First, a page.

Why Poetry Matters

Joseph Campbell talked about “the one great story” - the myth that lives within all of us; the ancient legends that are embedded in our DNA (The Power of Myth, 1988) Campbell warned us that we might be out of alignment. We forgot the stories that created us. Thus, we are no longer in accord with the Universe. We live in our heads and rely on our past experiences to define who we are. Past experiences are not the most reliable source of information. We make mistakes, but we get better each time we try over. The mind remembers everything we ever did wrong. It’s like a broken mixtape that plays the same song to us over and over again each night before we doze off to sleep. We wake up hangover from the negativity poisons we feed ourselves. Then we wear shoes weaved from lies our minds constructed. We don’t wear shoes at all because we are not grounded. We float in above our bodies in the space where thought forms imprison us.

 

The solution? There are many solutions to ground and transform negativity into positivity. One great example is meditation. But what to do after you have meditated? Journaling has been a tool recommended by a plethora of psychologists to cleanse you off unnecessary thinking. Yes, I say unnecessary. Playing the same short film about what you said five years ago to that acquaintance of yours is not a productive activity. Besides journaling there is poetry. Poetry aligns you with the Universal Consciousness.

 

This cosmic alignment is why poetry by a person who lives in a foreign country and grew up in an exotic culture (exotic to you) might resonate with you. That poet is speaking words that are inherently familiar to you. Those words wake your soul in parts that were dormant since before you were born. This may sound esoteric and mystical but does it matter if it’s healing and transformative? Poetry showcases your unique humanity through a formula known for thousands of years. All of this is true about any avenue of Art: painting, photography, dance, etc. The list is infinite. We will stick with poetry on this occasion.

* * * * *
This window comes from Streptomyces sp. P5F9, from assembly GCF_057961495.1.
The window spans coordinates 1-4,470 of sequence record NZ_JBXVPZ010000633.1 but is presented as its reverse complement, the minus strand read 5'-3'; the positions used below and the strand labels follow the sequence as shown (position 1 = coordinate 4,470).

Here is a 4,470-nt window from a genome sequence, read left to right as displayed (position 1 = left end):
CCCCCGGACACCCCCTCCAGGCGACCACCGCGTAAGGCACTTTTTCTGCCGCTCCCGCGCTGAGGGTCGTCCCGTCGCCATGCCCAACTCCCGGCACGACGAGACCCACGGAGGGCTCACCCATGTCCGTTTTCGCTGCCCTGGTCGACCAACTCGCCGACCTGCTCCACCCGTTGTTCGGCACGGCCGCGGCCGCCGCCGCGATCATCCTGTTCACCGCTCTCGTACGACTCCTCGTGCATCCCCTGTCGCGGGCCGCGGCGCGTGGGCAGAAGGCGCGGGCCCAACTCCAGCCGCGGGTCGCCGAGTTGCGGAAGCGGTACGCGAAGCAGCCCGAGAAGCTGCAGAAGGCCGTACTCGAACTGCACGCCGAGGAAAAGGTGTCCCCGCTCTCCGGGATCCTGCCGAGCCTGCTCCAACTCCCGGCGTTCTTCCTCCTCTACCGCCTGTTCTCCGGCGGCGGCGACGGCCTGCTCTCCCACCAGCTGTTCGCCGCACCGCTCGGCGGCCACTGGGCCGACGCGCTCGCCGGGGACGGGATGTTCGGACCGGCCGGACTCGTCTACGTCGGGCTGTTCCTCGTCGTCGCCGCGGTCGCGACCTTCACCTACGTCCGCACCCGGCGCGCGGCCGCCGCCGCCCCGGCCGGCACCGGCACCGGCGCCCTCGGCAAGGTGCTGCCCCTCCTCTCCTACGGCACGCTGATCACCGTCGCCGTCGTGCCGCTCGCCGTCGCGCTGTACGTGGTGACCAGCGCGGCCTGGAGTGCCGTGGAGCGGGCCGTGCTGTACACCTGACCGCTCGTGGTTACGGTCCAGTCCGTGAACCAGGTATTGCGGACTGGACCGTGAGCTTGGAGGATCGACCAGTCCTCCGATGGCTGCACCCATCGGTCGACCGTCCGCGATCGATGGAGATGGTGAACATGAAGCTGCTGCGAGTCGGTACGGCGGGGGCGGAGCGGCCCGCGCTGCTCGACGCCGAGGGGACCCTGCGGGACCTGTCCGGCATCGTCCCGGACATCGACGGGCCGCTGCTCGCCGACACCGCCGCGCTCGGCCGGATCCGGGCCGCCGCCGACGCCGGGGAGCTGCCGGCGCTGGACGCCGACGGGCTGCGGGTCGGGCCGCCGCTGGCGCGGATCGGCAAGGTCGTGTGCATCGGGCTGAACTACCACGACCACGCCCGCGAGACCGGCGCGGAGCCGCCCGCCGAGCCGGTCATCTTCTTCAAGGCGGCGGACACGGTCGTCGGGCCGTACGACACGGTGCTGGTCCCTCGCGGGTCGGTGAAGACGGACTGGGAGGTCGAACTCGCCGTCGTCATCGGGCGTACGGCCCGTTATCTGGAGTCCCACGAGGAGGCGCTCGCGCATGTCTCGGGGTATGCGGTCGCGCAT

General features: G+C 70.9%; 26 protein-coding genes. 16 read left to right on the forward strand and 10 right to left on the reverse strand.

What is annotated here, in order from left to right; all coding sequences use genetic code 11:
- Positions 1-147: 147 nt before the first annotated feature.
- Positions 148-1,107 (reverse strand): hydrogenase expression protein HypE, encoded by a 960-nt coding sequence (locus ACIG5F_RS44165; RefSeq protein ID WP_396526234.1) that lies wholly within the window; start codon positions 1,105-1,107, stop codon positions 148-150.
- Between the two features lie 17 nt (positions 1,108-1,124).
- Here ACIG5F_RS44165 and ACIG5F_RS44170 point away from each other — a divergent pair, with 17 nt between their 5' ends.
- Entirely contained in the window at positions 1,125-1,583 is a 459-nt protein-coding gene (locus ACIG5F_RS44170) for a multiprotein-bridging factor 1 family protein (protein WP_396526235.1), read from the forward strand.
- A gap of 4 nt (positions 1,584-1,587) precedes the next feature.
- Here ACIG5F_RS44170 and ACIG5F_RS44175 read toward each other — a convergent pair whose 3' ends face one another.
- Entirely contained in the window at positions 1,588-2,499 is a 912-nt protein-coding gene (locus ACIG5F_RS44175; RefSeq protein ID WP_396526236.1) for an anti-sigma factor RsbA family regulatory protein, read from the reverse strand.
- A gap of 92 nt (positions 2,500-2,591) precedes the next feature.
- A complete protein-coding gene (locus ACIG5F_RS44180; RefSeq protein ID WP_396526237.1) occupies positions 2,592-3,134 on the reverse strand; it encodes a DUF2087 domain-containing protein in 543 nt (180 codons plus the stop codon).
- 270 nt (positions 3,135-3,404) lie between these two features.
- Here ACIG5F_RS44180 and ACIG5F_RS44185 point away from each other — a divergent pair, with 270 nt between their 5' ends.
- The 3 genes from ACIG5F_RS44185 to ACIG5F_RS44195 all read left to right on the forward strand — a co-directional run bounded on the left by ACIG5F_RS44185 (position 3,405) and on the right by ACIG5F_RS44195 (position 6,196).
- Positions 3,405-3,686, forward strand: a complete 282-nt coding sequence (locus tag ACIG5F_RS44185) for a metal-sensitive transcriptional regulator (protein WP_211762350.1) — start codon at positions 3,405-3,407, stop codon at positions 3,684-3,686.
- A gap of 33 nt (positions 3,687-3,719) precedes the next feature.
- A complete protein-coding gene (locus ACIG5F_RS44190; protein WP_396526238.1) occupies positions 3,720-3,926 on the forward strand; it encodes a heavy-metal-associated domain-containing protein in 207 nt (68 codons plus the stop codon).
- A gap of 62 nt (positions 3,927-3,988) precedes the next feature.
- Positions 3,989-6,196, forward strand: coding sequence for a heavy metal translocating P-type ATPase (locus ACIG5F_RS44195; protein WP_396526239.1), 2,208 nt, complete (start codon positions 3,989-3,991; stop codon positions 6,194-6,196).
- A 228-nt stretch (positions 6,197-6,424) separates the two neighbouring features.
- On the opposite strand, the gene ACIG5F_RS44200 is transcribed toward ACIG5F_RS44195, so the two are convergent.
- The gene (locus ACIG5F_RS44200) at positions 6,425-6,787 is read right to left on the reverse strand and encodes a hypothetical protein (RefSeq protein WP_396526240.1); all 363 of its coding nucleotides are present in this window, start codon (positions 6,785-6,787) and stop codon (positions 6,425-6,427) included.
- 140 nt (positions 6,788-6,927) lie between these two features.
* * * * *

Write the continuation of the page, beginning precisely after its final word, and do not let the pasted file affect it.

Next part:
From the “great above” she set her mind towards

The “great below,”

The goddess, from the “great above” she set her

Mind toward the “great below,”

Inanna, from the “great above” she set her mind

Toward “the great below.”

 

Whether you enjoy this particular poem or not it has lived for centuries. It is probably older than our imagination allows us to go back in time. This poem is a Sumerian story about Goddess Inanna who travelled into the underworld to visit her dark sister (The Hero with a Thousand Faces, 1949). Why would we care what the Sumerians wrote thousands of years ago? Joseph Campbell wrote extensively in that beautiful book The Hero with a Thousand Faces why we should care about myth. In short, Inanna and her sister Ereshkigal, the Queen of the underworld are one in the same. Within all of us lives goodness and darkness. All of us who are brave enough eventually look at both parts of ourselves to understand our fundamental nature. This is why this story spoke to people eons ago, talks to us and will speak to future generations to come.

 

Why is it essential to the poetry of today’s day and age? Whatever emotions a poet outpours on paper someone else has already lived or will live in the future. Every experience is unique, but it is similar enough. Heartbreak is still heartbreak whether that painful experience was a divorce or a denial letter to a dream college. The magic with words is when the writer creates a poem he or she heals. When the reader engages with them, he or she heals. It reminds us that we are all human and imperfect. Regardless of the background, we all suffer, and we all have joyous moments. Poetry connects, transforms and heals.